2 Income Picks You Can Rely On in This Market

Here’s why RioCan Real Estate Investment Trust (TSX:REI.UN) and Telus Corporation (TSX:T)(NYSE:TU) should be on your shopping list.

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Recent volatility in the market has income investors wondering which stocks really offer safe distributions and a shot at some upside potential.

Here are the reasons why I think RioCan Real Estate Investment Trust (TSX:REI.UN) and Telus Corporation (TSX:T)(NYSE:TU) are solid choices right now.


RioCan owns more than 300 shopping malls in Canada and another 49 in the United States.

The company recently signed a deal to unload the U.S.-based properties for $2.7 billion; net proceeds are expected to come in at about $1.2 billion. The deal is important for new investors because it shores up the balance sheet, provides dry powder for further investments, and should put to bed any concerns about the distribution.

RioCan is an attractive pick because its anchor clients tend to be big grocery, pharmacy, and discount businesses that sell the day-to-day goods every Canadian needs. These companies are reliable tenants with strong brands and should easily survive a period of weakness in the Canadian economy.

RioCan pays a monthly distribution of 11.75 cents per share that yields about 5.7%.


Telus occupies a very attractive spot in the Canadian communications industry. It has the lowest mobile churn rate in the sector and continues to add new mobile, TV, and Internet customers at an impressive rate. It also owns Telus Health, which is the leading supplier of secure IT services to Canada’s healthcare industry.

The stock has come down in recent months as investors fret about the coming changes to the Canadian TV market and new mobile competition from Shaw Communications.

Beginning in March, Canadians will be able to choose a basic $25 TV package and then add channel on a pick-and-pay basis. This could put a dent in subscription revenues if consumers decide to get cheap, but I expect most people will simply add programs until they hit their existing budget.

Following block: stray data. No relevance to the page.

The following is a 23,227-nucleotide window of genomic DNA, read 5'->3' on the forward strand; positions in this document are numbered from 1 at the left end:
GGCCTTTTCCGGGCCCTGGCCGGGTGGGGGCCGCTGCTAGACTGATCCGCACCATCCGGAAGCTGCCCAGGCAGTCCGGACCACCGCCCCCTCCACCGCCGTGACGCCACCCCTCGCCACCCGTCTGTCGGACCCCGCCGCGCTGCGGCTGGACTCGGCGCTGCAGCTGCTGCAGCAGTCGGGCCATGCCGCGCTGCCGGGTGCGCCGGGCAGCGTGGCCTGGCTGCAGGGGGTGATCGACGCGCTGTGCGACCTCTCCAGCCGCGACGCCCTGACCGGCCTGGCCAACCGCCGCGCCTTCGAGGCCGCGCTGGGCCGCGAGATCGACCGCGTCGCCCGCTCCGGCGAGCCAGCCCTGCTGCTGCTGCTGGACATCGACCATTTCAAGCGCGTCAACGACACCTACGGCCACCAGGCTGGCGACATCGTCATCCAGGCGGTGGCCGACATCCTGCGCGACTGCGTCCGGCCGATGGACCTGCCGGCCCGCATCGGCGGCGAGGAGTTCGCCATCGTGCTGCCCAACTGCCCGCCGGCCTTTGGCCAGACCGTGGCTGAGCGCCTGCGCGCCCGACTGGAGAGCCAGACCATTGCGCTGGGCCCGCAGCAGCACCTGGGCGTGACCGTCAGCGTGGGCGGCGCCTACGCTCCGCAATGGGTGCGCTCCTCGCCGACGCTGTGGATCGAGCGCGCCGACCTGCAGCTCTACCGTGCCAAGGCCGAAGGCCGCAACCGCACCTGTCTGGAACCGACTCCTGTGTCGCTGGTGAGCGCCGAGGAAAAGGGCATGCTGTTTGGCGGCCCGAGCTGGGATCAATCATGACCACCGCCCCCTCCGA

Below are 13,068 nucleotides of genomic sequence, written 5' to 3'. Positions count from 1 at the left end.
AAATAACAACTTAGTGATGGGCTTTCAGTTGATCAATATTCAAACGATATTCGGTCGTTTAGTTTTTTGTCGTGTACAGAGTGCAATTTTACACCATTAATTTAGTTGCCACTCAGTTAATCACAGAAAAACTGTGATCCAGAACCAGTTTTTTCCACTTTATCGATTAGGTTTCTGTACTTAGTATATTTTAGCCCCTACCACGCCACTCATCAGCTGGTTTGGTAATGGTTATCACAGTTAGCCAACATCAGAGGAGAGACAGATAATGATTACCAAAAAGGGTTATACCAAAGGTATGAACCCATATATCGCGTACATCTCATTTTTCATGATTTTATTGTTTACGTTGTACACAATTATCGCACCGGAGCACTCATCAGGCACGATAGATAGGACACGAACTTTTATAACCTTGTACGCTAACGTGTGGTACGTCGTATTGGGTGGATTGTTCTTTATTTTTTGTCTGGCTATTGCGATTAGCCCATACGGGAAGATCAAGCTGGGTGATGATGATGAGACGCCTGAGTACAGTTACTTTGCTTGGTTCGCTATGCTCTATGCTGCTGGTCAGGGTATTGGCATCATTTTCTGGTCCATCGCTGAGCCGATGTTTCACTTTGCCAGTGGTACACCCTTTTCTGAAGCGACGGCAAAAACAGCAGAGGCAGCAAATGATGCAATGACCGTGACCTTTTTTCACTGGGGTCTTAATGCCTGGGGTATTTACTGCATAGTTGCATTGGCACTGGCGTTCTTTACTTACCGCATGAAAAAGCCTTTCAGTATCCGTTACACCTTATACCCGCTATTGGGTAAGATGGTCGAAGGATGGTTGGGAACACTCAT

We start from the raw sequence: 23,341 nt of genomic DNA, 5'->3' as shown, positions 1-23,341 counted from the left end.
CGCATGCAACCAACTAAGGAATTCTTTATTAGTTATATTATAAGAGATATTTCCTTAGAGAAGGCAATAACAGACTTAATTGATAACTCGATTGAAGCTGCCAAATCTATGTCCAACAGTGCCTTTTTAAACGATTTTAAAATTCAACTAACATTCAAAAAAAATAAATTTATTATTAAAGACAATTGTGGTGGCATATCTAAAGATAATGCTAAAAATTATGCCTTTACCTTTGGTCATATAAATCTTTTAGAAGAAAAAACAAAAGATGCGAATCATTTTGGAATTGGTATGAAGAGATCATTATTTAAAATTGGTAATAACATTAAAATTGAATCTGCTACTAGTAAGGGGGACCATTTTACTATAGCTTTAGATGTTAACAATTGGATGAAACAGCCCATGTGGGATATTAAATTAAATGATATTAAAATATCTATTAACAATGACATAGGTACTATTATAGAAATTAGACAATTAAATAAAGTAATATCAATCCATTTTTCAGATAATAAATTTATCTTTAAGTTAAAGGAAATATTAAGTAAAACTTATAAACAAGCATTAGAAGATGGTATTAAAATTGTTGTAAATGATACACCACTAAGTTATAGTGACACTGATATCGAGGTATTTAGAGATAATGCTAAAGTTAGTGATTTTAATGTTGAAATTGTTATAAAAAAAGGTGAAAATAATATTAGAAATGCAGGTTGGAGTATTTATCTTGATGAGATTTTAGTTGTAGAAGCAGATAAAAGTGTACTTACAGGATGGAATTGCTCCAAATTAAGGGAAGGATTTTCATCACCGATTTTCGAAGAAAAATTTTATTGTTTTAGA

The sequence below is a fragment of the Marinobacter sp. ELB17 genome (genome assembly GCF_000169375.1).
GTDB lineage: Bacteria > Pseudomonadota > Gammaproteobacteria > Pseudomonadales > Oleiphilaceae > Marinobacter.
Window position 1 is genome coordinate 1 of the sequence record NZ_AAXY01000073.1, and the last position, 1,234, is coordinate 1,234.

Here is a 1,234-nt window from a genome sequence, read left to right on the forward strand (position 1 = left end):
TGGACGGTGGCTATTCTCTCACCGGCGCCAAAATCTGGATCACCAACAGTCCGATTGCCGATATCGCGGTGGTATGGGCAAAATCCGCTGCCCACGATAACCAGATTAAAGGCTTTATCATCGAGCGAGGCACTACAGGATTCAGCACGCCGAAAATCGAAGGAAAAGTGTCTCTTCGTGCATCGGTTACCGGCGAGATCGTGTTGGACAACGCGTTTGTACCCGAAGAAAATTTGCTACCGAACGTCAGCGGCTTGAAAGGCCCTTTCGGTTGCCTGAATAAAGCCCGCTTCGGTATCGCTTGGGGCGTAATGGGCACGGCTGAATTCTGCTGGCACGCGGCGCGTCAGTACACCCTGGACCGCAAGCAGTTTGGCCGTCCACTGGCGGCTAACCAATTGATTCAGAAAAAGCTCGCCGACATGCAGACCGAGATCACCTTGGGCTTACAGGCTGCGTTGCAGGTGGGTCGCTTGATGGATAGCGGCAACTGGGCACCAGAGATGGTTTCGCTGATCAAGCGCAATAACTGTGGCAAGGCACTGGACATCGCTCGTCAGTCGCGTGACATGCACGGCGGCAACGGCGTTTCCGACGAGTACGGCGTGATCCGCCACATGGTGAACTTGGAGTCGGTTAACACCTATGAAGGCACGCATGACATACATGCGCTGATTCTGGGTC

Telus doesn’t own any of the content its sends to its customers, so the company isn’t at risk of taking a revenue hit on that side of the equation.

On the mobile front, Shaw is entering the national mobile game via its purchase of Wind Mobile. The deal will certainly put a bit of extra pressure on Telus in western Canada, but Shaw’s reason for buying Wind is probably more about trying to keep existing cable and Internet customers from leaving than about launching a mobile price war against Telus and its peers.

Telus pays a quarterly dividend of $0.44 per share that yields about 4.5%. The company has increased the payout 12 times in the past five years.

This article represents the opinion of the writer, who may disagree with the “official” recommendation position of a Motley Fool premium service or advisor. We’re Motley! Questioning an investing thesis — even one of our own — helps us all think critically about investing and make decisions that help us become smarter, happier, and richer, so we sometimes publish articles that may not be in line with recommendations, rankings or other content.

Fool contributor Andrew Walker has no position in any stocks mentioned.

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